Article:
The use of a novel implantable string subcutaneous defibrillator (ISSD, Newpace) that has no can, and has been designed to be placed without the need for a surgical pocket, may allow improved patient compliance and aesthetics, is less invasive, and has optimal implantation time.
The results from a first-in-man feasibility study on subcutaneous defibrillation utilising an integrated flexible string shaped defibrillator were presented at the Heart Rhythm Society’s 38th Annual Scientific Sessions (10‒13 May, Chicago, USA) by Petr Neuzil from Na Homolce Hospital in Prague, Czech Republic.
Current subcutaneous defibrillators require an electrically active, metal encased implantable pulse generator of about 60cm3 volume, which is placed over the ribs. The ISSD is an integrated device which has no can. The ICD components and functionality are in a single flexible string shaped device that is inserted subcutaneously. However, there have been concerns that the surface area of the defibrillation coil is insufficient for effective defibrillation of patients.
Neuzil told delegates: “The configuration consists of an integrated and flexible structure with a string which is 45fr, including the active segment, and two shocking coils of 10cm each at 15fr and 9fr. The two coils are to the mid sternum and lateral axillary line. These are connected to the cable string, which contains all the batteries, capacitors, and communication system. So it is one body. This is implanted subcutaneously.”
He continued: “The main questions for the feasibility trial were: can this system defibrillate in this configuration, and how complex is the procedure? All patients were discharged from hospital without any complications. So, in conclusion, based on our first results, I would say that this defibrillator can defibrillate successfully.”
The acute non-randomised single-arm, single-centre study was conducted at Na Homolce Hospital in Prague. The patient population consisted of patients who were indicated for ICD implantation for primary and secondary prevention of sudden cardiac death prior to implant. The patient cohort included 22 enrolled patients aged 69.5±8.9 years, 82% were male, left ventricular ejection fraction (LVEF) was 28.9±8.2, 18% had non-ischaemic cardiomyopathy, 14% had prior cardiac surgery, and 91% were primary prevention patients. Endpoint was the defibrillation time (DFT) values.
Among the exclusion criteria were chronic obstructive pulmonary disease, renal failure, bleeding disorders, pulmonary hypertension, antiarrhythmic drugs, and antibiotics. Rapid pacing was used to induce ventricular fibrillation (VF), and defibrillation attempts started at 50J. When 50J was successful, after a rest period, repeated VF induction occurred, followed by a 70J or 30J shock, then possibly 20J, depending on shock success. Preliminary results indicated an average DFT of 26J, with a standard deviation of 11J in successfully screened patients, thus the researchers concluded that a defibrillation shock of 60J has a 99.87% chance of success.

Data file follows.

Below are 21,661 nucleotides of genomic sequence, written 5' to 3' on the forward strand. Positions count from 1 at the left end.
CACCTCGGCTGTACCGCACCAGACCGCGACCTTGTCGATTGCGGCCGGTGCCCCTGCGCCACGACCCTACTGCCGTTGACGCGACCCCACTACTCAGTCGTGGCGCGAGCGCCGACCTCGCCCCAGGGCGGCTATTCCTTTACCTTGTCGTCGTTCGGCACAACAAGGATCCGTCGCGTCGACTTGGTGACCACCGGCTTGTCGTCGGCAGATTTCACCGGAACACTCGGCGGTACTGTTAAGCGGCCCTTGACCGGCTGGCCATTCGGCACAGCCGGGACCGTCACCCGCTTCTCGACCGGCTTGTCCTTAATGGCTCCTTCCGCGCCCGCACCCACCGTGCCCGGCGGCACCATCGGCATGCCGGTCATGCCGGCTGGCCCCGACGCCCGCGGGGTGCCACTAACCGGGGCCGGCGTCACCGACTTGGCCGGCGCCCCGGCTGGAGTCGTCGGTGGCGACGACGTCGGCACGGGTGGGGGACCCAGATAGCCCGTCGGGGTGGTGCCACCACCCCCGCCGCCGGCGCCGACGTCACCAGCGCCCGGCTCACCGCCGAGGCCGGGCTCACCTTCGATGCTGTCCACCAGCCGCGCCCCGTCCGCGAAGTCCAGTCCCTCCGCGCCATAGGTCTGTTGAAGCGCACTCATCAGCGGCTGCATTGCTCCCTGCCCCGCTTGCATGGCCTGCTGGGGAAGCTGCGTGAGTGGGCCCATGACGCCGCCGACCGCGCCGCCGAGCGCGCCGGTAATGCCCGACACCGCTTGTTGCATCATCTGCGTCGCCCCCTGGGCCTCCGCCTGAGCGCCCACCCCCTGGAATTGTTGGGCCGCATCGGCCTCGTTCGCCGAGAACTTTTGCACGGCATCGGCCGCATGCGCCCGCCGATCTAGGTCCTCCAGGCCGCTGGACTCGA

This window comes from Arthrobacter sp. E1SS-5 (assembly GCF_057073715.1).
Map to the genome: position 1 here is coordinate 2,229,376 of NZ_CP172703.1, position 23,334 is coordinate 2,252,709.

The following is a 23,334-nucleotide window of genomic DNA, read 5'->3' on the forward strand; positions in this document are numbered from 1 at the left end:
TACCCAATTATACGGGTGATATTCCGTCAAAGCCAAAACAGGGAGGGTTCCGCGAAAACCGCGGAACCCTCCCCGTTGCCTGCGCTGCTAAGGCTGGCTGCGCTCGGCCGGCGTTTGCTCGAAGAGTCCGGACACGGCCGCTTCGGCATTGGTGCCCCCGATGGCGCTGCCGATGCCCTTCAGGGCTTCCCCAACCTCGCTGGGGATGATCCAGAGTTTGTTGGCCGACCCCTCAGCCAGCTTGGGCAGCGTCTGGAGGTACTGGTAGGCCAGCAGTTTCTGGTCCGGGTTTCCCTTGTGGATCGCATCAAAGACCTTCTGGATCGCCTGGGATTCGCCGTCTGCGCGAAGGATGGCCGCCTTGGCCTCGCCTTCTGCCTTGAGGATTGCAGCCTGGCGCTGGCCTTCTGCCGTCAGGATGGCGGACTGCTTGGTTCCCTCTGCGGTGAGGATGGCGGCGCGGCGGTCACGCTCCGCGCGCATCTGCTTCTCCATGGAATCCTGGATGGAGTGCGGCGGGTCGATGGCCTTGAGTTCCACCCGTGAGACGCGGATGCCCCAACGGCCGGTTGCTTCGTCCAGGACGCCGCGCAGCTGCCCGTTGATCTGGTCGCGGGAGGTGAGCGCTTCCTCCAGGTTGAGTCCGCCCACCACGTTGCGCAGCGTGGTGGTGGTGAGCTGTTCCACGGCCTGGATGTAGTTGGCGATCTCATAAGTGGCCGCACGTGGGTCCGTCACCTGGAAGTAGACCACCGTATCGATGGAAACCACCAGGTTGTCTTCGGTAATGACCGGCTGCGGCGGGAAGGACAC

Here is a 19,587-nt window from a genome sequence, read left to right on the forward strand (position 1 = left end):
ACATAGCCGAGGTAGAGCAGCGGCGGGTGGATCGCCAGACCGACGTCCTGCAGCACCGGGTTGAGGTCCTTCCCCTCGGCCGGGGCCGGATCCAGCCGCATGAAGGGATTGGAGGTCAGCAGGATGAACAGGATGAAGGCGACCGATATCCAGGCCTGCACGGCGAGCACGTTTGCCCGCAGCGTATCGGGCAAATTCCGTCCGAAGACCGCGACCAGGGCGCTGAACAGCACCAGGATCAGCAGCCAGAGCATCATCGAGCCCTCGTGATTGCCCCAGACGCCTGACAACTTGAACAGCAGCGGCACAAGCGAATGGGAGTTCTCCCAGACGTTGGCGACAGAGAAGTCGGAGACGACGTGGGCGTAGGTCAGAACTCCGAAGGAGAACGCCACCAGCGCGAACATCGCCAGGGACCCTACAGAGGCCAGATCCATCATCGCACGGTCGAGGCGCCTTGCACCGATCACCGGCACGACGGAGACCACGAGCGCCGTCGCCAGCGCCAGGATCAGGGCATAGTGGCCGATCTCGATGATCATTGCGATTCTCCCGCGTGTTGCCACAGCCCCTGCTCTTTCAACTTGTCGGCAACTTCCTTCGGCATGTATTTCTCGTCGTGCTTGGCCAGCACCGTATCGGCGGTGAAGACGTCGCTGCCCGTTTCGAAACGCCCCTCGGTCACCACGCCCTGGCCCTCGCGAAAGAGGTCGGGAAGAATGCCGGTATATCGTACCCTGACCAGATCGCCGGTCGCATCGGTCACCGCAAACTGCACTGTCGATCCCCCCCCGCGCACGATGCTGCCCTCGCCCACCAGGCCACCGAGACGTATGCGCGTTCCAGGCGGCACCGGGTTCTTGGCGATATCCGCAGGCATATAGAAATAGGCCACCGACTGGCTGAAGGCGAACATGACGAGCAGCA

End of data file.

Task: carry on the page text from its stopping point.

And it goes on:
Neuzil explained: “After all this testing, we got very exciting results, because the majority of the patients succeeded with 30J and less. Seven patients were done with 20J, and four patients succeeded with 30J. The average DFT we got was 25.8J. Which means if you go to a 60J defibrillation shock, we could statistically be able to defibrillate nearly 100% patients. If you compare it with a traditional S-ICD [subcutaneous implantable cardioverter defibrillator], they are really fascinating data.”
He added: “The procedure was extremely fast. We did all of these procedures in around 20 minutes average implantation time. The shortest time, including tunnelling the subcutaneous pathway for this defibrillator, was 11 minutes. The timing was excellent, even if you used an off-the-shelf system for tunnelling.”
Neuzil noted that, in order for this configuration to defibrillate successfully, the device must be positioned according to the guidelines, and using pre-operative fluoroscopy. And, although the procedure was easy and fast, it could be made shorter with tailored implant tools.
Neuzil said: “I think we need to work on much more dedicated tools to make it shorter and much more adaptable. We also hope to use this device for chronic implants. If we are able to implant in this kind of patients, then I think they are easily able to get several sizes; for example, for younger patients and kids. I would be extremely positive about several sizes. We were not using sensing as a parameter for defibrillation. We defibrillated manually using externally connected defibrillation. There are four elements for sensing, and actually, we can choose in the future what you want to use as the best amplitude for sensing.”
And he predicted: “This study indicated that we really would be able to get for the patient great comfort and also [satisfy] cosmetic issues. This is a unique system. For the next generation, when we want to implant, if all the processes are going well we expect the lifespan to be around 10 years, and this system should be the first ICD that would be rechargeable.”